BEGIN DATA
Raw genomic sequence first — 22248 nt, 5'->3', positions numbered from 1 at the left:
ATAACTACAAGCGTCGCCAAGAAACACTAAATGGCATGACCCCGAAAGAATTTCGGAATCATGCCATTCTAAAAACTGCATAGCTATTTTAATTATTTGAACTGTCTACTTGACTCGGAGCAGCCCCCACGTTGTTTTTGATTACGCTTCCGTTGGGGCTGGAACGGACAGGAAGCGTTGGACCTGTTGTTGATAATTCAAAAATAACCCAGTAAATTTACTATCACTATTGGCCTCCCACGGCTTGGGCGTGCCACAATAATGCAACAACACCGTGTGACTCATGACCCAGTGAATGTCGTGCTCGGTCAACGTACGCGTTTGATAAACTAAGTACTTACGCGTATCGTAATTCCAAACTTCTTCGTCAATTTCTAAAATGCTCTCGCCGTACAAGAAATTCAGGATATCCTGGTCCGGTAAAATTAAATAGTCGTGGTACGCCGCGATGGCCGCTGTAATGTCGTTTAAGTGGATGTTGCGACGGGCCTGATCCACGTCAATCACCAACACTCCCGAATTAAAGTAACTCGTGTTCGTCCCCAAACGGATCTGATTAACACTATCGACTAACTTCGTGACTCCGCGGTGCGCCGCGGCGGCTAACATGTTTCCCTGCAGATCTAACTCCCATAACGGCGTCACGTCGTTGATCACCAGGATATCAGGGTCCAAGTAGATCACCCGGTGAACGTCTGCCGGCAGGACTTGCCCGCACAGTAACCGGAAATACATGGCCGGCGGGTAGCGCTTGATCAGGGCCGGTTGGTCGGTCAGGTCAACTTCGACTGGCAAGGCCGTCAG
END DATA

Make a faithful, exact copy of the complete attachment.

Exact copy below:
Raw genomic sequence first — 22248 nt, 5'->3', positions numbered from 1 at the left:
ATAACTACAAGCGTCGCCAAGAAACACTAAATGGCATGACCCCGAAAGAATTTCGGAATCATGCCATTCTAAAAACTGCATAGCTATTTTAATTATTTGAACTGTCTACTTGACTCGGAGCAGCCCCCACGTTGTTTTTGATTACGCTTCCGTTGGGGCTGGAACGGACAGGAAGCGTTGGACCTGTTGTTGATAATTCAAAAATAACCCAGTAAATTTACTATCACTATTGGCCTCCCACGGCTTGGGCGTGCCACAATAATGCAACAACACCGTGTGACTCATGACCCAGTGAATGTCGTGCTCGGTCAACGTACGCGTTTGATAAACTAAGTACTTACGCGTATCGTAATTCCAAACTTCTTCGTCAATTTCTAAAATGCTCTCGCCGTACAAGAAATTCAGGATATCCTGGTCCGGTAAAATTAAATAGTCGTGGTACGCCGCGATGGCCGCTGTAATGTCGTTTAAGTGGATGTTGCGACGGGCCTGATCCACGTCAATCACCAACACTCCCGAATTAAAGTAACTCGTGTTCGTCCCCAAACGGATCTGATTAACACTATCGACTAACTTCGTGACTCCGCGGTGCGCCGCGGCGGCTAACATGTTTCCCTGCAGATCTAACTCCCATAACGGCGTCACGTCGTTGATCACCAGGATATCAGGGTCCAAGTAGATCACCCGGTGAACGTCTGCCGGCAGGACTTGCCCGCACAGTAACCGGAAATACATGGCCGGCGGGTAGCGCTTGATCAGGGCCGGTTGGTCGGTCAGGTCAACTTCGACTGGCAAGGCCGTCAG